Numbered highways in Canada
Numbered highways in Canada are split by province, and a majority are maintained by their province or territory transportation department. All highways in Canada are numbered except for three in the Northwest Territories, one in Alberta, one in Ontario, and one in Quebec. Ontario's 7000 series are not marked with their highway number but have been assigned one by the Ministry of Transportation. A number of highways in all provinces are better known locally by their name rather than their number. Some highways have additional letters added to their number: A is typically an alternate route, B is typically a business route, and other letters are used for bypass (truck) routes, connector routes, scenic routes, and spur routes. The territory of Nunavut has no highways.
This is a breakdown of the classifications of highways in each province, and an example shield of each classification where available.
All provincial highways in Alberta are 'Primary Highways'. They are divided into two series, and sub-series.
Varying between west-east and south-north routes, route numbers in British Columbia span from 1-118, except for Hwy 395 which is a counterpart of US 395. The 400 series highways were renumbered in 1973.
Provincial Trunk Highways (PTH) in Manitoba are divided into two series.
Provincial highways in New Brunswick are divided into three series.
Newfoundland and Labrador
Provincial highways in Newfoundland and Labrador are divided into three series.
- Main highways
- Routes 1, 210, 230, 320, 330, 340, 360, 410, 430, 480, 500, and 510
- Regional roads are numbered by region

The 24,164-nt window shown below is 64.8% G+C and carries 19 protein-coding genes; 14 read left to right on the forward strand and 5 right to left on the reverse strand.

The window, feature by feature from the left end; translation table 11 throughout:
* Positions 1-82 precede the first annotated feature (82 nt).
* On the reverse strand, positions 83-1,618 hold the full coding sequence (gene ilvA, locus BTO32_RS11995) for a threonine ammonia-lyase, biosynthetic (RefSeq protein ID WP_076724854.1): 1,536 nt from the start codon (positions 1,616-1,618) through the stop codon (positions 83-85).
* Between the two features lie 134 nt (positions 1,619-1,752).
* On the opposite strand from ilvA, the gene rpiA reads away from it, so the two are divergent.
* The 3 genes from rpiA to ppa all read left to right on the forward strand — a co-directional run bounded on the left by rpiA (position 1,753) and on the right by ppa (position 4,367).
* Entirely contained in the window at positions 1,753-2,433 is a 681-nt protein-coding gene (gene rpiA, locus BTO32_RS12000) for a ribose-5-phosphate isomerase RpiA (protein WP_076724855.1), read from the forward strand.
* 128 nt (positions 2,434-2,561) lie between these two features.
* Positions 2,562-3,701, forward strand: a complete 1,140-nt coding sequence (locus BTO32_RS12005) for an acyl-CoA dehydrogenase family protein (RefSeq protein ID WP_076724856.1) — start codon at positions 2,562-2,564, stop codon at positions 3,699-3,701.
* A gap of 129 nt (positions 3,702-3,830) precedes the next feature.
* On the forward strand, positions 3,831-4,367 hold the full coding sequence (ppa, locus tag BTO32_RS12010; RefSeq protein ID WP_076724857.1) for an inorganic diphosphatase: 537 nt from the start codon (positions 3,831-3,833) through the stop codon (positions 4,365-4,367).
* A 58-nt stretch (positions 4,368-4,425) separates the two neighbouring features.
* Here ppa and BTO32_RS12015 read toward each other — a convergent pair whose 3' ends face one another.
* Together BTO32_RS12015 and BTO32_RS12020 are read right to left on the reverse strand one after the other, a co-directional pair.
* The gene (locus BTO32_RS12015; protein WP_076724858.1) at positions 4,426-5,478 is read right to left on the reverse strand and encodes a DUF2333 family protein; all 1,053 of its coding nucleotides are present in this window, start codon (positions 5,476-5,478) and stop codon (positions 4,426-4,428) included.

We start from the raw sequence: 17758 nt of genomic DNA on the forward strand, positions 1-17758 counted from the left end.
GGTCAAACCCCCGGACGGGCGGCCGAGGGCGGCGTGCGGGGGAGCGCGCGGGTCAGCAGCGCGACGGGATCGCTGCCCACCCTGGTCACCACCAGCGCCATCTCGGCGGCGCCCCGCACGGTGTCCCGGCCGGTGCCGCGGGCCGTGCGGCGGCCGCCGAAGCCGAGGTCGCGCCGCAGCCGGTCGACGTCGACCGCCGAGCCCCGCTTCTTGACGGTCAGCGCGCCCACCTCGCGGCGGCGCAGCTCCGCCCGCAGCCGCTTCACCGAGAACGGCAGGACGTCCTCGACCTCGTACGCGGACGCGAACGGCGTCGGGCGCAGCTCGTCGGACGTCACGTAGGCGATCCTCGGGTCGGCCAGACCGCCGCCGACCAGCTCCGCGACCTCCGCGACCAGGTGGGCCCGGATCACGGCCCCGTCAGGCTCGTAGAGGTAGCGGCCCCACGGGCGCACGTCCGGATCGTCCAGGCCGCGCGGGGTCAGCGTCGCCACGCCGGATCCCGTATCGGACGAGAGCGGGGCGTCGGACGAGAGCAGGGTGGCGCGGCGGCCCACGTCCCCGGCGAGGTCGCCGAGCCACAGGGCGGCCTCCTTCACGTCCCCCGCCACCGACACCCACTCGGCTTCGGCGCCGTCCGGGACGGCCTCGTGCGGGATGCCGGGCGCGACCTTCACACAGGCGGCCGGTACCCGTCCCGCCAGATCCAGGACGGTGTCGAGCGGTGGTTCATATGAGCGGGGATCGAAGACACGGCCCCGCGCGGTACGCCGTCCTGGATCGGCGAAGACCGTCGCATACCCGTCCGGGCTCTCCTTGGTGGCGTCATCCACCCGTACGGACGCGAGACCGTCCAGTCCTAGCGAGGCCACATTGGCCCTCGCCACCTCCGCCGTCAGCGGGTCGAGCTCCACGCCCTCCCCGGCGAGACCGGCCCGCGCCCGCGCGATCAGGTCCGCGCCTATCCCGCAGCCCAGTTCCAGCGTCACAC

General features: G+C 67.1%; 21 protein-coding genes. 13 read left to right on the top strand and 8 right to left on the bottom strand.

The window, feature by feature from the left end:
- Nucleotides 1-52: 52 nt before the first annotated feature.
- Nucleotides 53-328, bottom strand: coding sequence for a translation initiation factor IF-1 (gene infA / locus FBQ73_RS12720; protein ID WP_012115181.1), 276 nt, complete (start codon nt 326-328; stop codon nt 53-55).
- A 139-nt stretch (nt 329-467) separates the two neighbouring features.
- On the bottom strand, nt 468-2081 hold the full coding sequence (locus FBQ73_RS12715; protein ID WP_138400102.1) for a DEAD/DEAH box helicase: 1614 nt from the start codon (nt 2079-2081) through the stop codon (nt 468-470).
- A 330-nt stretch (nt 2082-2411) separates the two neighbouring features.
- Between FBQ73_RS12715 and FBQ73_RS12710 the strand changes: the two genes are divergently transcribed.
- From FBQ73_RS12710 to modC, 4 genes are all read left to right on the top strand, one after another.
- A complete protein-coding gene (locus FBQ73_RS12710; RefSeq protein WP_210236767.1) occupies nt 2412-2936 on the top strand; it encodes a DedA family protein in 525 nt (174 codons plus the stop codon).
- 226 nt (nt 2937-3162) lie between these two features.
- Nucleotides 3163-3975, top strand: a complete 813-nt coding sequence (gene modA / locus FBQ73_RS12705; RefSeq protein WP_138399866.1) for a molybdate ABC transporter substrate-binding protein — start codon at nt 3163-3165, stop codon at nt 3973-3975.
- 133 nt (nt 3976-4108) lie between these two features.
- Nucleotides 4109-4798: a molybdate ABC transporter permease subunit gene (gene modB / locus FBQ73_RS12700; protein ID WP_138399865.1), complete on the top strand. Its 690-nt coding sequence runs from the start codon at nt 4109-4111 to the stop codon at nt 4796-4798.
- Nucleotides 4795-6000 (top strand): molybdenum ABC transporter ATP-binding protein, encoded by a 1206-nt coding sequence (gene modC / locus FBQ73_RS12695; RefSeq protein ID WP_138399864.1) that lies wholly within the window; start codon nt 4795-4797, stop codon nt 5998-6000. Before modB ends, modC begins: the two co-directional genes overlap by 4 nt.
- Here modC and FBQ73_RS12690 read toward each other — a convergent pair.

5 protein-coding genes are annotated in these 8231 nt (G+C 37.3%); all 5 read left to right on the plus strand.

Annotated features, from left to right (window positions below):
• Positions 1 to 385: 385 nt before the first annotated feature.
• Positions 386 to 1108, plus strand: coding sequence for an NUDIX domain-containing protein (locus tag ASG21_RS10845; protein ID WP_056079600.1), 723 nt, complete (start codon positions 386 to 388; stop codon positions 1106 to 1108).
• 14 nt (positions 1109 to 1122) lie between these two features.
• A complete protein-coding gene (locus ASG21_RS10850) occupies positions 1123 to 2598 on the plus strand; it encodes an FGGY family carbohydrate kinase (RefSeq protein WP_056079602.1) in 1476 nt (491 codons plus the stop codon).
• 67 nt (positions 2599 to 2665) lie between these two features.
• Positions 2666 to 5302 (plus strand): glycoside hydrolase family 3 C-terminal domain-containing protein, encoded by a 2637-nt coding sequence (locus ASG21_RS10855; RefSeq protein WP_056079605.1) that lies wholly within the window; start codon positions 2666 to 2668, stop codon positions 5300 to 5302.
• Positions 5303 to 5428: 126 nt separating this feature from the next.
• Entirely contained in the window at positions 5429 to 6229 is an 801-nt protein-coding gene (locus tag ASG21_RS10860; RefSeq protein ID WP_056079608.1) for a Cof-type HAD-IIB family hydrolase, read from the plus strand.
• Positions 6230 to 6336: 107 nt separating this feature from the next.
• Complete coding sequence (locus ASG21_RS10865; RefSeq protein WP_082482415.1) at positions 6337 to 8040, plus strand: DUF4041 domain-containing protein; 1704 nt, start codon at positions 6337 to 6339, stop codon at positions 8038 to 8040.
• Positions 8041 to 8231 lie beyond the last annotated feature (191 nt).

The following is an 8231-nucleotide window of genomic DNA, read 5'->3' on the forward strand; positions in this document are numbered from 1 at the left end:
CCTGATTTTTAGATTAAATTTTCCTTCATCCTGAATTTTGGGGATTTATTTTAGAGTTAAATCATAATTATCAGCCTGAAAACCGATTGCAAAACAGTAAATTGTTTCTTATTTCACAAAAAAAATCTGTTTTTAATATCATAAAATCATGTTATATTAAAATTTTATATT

- Route 2-203 — Avalon Peninsula
- Route 204-205, 230-239 — Bonavista Peninsula
- Route 210-222 — Burin Peninsula
- Route 301-346 — Kittiwake Coast, Fogo Island, & Twillingate
- Route 350-371 — Exploits River Valley & Bay d'Espoir
- Route 380-392, 410-419 — Baie Verte
- Route 401, 420-438 — Great Northern Peninsula
- Route 402-407, 440-490 — Western Newfoundland
- Route 500-520 — Labrador
- Local highways are based on intersecting primary routes and numbered with extension (i.e. 210-1)
Provincial highways in Nova Scotia are divided into five series.
Provincial highways in Ontario are divided into four classes.
Prince Edward Island
Provincial highways in Prince Edward Island are divided into three series.
Provincial highways in Quebec are divided into three classes. Odd numbers refer to routes that are generally perpendicular to the Saint Lawrence River. Even numbers refer to routes that are generally parallel to the Saint Lawrence River.
Provincial highways in Saskatchewan are divided into three series, and sub-series.
There are currently eight territorial highways in the Northwest Territories. All eight are named and numbered 1-8. There is also the Tuktoyaktuk Winter Road which extends the Dempster Highway (Highway 8), the Mackenzie Valley winter road system that extends Northwest Territories Highway 1, the Tlicho winter road system extending from the Yellowknife Highway and the Ingraham Trail, and the Dettah Ice Road extending from Yellowknife to the community of Dettah.
There are a number of roads and highways in Nunavut, none are yet numbered.
There are currently fourteen territorial highways in Yukon. All fourteen are named and numbered 1-11, 14-15, & 37.